The day three Lollapalooza lineup may not have seemed all that exciting at first glance, but with the big names starting later in the day, lesser-known artists were given an opportunity to break through. Here were some of the day’s highlights.
Aaron Aye walked onto the Bud Light Dive Bar stage a complete unknown to many, but after a lively show that woke the crowd up from its early afternoon slump, he surely left it with more fans in tow.
Performing only original works, Aye managed to bring a tired crowd resting in the shade back into that heat to dance onstage with him— and no one seemed to mind a bit. In between rapping and singing, he glided across the stage, switching between various freestyle hip-hop moves and Michael Jackson’s classic moonwalk, who he later said in an interview was a huge inspiration to him.
The DePaulia was given the opportunity to interview Aye after his show. Look for our feature on him later this week.
Gary Clark Jr.
In what was possibly the only blues-inspired performance of the weekend, Gary Clark Jr. delivered a show that kept a younger audience engaged with a style of music that some of their parents likely played in the car growing up in lieu of 96.3 Kiss FM (much to their chagrin).
By singing songs that the crowd could relate to — like “This Land,” which explores his relationship with being American and black — and blending hip-hop, blues and a little reggae, Clark managed to keep an old genre young.
Most of the crowd watched from the shade, but not because they were disinterested— it just was that kind of show. He closed it out with The Beatles’ “Come Together,” for which the whole crowd sang along.
Lil Wayne’s hype-man, DJ P. Lewis, shouted to the crowd at 6:45 p.m. on the dot: “Are you ready for the best rapper alive?” With a lead-on like that, the crowd had its hopes up high, and Lil Wayne made sure not disappoint by playing some of his biggest hits, including “A Milli” and “Bedrock.” He even played his remix of “Old Town Road,” which several artists chose to do in their own renditions, including Lil Skies and CRIZZLY.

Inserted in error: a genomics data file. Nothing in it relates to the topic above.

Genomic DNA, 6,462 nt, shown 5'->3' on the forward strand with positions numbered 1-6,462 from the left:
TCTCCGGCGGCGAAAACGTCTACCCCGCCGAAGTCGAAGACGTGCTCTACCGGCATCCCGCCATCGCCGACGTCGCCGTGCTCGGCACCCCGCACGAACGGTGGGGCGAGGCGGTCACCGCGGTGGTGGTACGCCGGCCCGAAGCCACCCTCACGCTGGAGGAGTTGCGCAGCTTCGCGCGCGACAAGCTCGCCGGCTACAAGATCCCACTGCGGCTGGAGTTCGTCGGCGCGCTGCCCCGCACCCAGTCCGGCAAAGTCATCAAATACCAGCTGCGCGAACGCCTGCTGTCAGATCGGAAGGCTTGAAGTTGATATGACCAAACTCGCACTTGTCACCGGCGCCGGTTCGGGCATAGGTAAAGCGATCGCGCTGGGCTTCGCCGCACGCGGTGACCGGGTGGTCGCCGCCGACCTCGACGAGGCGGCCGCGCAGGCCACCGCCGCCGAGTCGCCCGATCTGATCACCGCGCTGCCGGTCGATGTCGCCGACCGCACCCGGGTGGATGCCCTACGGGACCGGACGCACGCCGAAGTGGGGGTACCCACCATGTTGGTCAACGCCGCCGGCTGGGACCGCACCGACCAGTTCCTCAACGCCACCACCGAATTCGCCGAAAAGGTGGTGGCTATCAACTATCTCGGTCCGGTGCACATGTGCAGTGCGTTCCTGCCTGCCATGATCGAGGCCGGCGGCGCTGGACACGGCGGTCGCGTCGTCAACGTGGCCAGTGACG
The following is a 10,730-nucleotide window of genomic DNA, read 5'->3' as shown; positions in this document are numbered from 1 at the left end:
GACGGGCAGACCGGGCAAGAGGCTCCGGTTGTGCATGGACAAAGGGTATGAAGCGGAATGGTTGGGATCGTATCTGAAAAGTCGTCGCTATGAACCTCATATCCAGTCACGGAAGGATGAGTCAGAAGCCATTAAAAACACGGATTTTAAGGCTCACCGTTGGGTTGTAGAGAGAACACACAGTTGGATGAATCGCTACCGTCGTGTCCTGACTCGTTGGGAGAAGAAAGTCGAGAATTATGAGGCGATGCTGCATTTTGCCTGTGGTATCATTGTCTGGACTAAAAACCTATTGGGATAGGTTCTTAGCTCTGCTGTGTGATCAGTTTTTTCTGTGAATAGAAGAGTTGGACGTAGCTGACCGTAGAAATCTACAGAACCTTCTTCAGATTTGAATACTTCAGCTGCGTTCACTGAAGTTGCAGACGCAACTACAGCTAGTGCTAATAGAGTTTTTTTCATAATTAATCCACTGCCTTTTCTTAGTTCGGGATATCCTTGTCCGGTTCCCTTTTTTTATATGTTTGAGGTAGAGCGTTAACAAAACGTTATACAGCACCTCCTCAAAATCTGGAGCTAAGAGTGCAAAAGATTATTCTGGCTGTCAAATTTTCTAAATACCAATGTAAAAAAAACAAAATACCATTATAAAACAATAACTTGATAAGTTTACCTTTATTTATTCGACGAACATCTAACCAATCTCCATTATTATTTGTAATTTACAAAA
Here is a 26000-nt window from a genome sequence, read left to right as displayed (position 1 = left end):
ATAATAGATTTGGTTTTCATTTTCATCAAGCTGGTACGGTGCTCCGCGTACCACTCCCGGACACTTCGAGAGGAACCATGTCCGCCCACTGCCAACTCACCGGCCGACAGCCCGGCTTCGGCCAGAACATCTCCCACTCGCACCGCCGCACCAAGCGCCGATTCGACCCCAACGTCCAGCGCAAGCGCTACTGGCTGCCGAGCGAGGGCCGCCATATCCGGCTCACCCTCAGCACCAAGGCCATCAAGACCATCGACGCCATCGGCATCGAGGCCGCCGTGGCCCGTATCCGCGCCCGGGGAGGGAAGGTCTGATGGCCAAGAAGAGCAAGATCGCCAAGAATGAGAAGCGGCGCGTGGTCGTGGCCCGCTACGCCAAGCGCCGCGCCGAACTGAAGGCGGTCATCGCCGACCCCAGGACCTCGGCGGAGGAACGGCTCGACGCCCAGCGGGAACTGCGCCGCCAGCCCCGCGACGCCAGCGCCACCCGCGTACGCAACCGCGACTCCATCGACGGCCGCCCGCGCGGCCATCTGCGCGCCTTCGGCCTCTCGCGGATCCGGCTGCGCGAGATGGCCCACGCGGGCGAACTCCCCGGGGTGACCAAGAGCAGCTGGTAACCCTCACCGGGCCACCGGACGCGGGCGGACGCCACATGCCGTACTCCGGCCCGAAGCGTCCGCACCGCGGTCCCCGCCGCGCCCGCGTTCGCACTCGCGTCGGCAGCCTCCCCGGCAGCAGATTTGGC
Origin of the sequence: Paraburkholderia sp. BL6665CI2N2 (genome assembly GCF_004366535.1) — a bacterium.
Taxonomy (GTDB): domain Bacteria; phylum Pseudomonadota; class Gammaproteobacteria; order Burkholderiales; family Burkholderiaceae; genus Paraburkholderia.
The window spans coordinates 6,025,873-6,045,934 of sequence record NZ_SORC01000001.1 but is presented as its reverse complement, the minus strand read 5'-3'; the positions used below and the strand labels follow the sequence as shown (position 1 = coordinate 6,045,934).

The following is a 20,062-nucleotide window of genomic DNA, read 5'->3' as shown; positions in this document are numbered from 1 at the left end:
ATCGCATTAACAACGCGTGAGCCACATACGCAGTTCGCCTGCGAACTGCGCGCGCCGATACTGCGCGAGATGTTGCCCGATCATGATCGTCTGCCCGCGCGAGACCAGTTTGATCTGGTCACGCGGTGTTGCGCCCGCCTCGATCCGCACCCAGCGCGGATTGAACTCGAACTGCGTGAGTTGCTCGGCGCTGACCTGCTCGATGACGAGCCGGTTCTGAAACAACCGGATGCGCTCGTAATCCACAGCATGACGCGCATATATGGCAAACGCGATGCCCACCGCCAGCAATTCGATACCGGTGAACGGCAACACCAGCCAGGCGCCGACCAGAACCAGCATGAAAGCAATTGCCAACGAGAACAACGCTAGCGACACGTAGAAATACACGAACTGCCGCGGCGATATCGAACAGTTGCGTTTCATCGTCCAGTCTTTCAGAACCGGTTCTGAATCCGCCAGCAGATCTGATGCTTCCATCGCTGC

As a Lolla artist with one of the longest standing careers, Lil Wane made sure to thank his crowd after almost every song, adding that he “ain’t [expletive] without” his fans.
The crowd reached back over the steps which led out of the festival’s south campus, and there were as many interesting blow-ups — teddy bears, lightsabers and a single llama — popping out of the sea of people as there were fans on their friends’ shoulders.
Tenacious D is Jack Black’s band, and their performance at the Bud Light stage was so Jack Black that it was almost unbelievable. Almost.
The band stars Black and longtime friend Kyle Gass, and to stand in the crowd and take in their performance was like having an absolutely crazy dream, waking up and writing it down instantly because you know it’ll be a good story.
Their background set was a castle with penis spires and a vagina entrance. Black rolled his R’s. Gass left the stage in a gimmick-like fight while Black fake-cried on stage. There was a man dressed like Nacho Libre and a pickle dressed like a man in the crowd.
I really don’t know what else I can say other than if you’ve seen any of Black’s discography, it was that — but real life.
The crowd for CRIZZLY, who performed at the Titos stage right after Tenacious D and before J Balvin, was not that big, but the show that frontman Christopher Lee Marshall put on Saturday night was just big enough to keep the energy from Tenacious D going until J Balvin took the stage 45 minutes later.
For those who can’t take the sweaty, intoxicated bodies writhing around at Perry’s but love electronic dance music and dancing in general, Marshall’s show was the place to be. A pit formed for moshing, but there was plenty of room on the outskirts to dance around with a group of friends without fearing losing them.
Marshall remixed top dance hits like “Whip My Hair,” “My Neck, My Back” and, yes, “Old Town Road.”
Twenty One Pilots
If you’d seen a Twenty One Pilots show before, this set was boring. If you hadn’t, it was probably still boring.
The group put on a very predictable concert: They sang their top hits, like “Blurryface” and “Stressed Out,” asked the crowd to sing along and invited them to turn on their cell phone flashlights to sway to the ballads.
There were no surprise artists, special tricks or flashy riffs. Perhaps if this had been a more intimate show for the band’s biggest fans, it would’ve been more successful. But for a Lollapalooza audience of thousands—not so much.
J Balvin made history Saturday as the first Latin artist to headline Lollapalooza, and he was ready for it. “I am so grateful to be right here,” he said. “This is our time, this is our moment. This is our time to make our dreams come true.” His crowd, which filled the whole Bud Light lawn and a little beyond, cheered loudly, with many fans sitting on the shoulders of friends and brandishing Latin flags.
Performing in front of a brightly colored set and a team of back-up dancers dressed like clouds, he started his set with “Reggaeton,” and its repetitive chorus invited non-spanish speakers to join in singing the refrain, even if they didn’t catch every line in the verses. Hips swayed back and forth all night long as the crowd of all ages enjoyed the welcome change from a typical Lollapalooza headlining act.